Episode 7: Oinita revived after 100 years
A long time ago girls weren’t aloud to play oina, but they would hide their hair underneath a hat and they would play with the boys. In 1899 Spiru Haret, the Minister of Education, introduced the oina game in schools and made it mandatory.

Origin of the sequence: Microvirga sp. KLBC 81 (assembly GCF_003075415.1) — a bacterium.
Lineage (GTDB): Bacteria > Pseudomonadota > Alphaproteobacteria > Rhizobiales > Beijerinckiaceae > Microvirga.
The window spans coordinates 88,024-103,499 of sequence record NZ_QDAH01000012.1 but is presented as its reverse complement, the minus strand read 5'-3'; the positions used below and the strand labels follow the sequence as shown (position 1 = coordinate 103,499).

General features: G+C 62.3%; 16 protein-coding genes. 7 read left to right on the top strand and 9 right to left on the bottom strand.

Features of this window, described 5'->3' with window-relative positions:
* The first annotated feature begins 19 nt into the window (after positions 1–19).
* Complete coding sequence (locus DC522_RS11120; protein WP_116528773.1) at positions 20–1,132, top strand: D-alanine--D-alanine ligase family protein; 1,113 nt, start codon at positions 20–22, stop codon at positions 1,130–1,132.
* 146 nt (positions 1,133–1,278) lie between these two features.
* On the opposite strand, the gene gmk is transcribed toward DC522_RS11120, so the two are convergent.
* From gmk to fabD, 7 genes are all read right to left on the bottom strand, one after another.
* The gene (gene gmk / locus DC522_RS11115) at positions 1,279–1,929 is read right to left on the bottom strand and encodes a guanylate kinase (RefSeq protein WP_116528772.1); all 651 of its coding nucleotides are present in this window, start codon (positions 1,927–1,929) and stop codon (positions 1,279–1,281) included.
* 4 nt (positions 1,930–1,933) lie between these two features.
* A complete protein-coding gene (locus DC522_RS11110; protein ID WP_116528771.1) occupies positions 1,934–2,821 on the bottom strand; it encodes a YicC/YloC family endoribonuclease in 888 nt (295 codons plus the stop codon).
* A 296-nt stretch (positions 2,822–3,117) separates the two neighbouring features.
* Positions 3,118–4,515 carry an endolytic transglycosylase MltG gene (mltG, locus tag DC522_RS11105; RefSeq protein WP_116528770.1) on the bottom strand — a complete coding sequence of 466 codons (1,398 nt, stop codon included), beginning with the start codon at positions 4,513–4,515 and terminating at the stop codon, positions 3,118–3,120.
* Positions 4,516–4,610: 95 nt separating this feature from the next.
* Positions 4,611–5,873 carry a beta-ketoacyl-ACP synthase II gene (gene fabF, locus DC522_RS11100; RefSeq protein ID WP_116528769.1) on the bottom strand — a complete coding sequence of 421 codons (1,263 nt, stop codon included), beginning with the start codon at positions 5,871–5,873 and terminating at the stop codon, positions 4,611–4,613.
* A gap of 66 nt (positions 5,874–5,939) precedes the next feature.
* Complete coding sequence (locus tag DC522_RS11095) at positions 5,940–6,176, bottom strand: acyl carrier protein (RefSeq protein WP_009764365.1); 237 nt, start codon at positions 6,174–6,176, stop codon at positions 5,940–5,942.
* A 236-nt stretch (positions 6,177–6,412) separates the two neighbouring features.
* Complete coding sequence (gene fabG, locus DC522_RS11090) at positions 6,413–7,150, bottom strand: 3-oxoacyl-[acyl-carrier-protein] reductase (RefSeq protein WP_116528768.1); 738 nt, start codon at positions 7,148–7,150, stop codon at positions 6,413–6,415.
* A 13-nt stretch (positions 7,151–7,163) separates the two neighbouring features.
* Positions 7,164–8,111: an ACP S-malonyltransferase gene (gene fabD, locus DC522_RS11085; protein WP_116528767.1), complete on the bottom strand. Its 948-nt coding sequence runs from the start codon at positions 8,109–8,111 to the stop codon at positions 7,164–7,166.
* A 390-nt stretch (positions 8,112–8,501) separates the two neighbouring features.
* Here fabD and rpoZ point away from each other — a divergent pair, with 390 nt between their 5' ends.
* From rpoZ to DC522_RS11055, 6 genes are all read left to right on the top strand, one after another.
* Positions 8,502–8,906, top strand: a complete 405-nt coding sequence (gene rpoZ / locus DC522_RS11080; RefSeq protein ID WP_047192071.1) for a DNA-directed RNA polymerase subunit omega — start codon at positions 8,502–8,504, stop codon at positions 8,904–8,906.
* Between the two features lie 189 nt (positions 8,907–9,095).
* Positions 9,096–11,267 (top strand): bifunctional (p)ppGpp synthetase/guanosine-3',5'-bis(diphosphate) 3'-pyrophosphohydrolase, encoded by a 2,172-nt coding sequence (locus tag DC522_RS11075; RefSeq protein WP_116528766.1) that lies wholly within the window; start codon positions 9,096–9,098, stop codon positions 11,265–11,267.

In the same time he developed an alternative to the game that would be played by the girls. For some unknown reason it didn’t last long. But in 2013, after more that 100 of years since Spiru Haret’s initiative, the first oina championship for girls took place. The anniversary edition was played in Mioveni in the middle of summer on June 16. Almost 250 children representing 7 Romanian districts arrived to play. The oldest team was founded less then 6 months prior to the competition. “I wanted to see if the girls can play oina as good as the boys”, says Nicolae Dobre, the president of the Romanian Oina Federation. Last year the Federation launched an invitation to all the oina clubs affiliated to try to build girl teams. It was enough for the first all girl team to pop and other clubs started to compete in creating all girl teams. Matches between teams were organized for two days based on the age category – juniors I, II and III and vice versa for the guys. Similar to the guys, the girls proved to be very passionate players, with big egos and high hopes in becoming champions. But at the end the rivalry remained on the field. “They were as ambitious as they were tiny”, says Nicolae Dobre with a smile. Izabela is the youngest of them all. She is 7 years old and has two very long braided pigtails that fall on her back. She tries to help her team as much as she can. “All the girls wanted to win, they gave everything to go down in history as the team that won first place at the first oina national championship for girls”, says Dobre.
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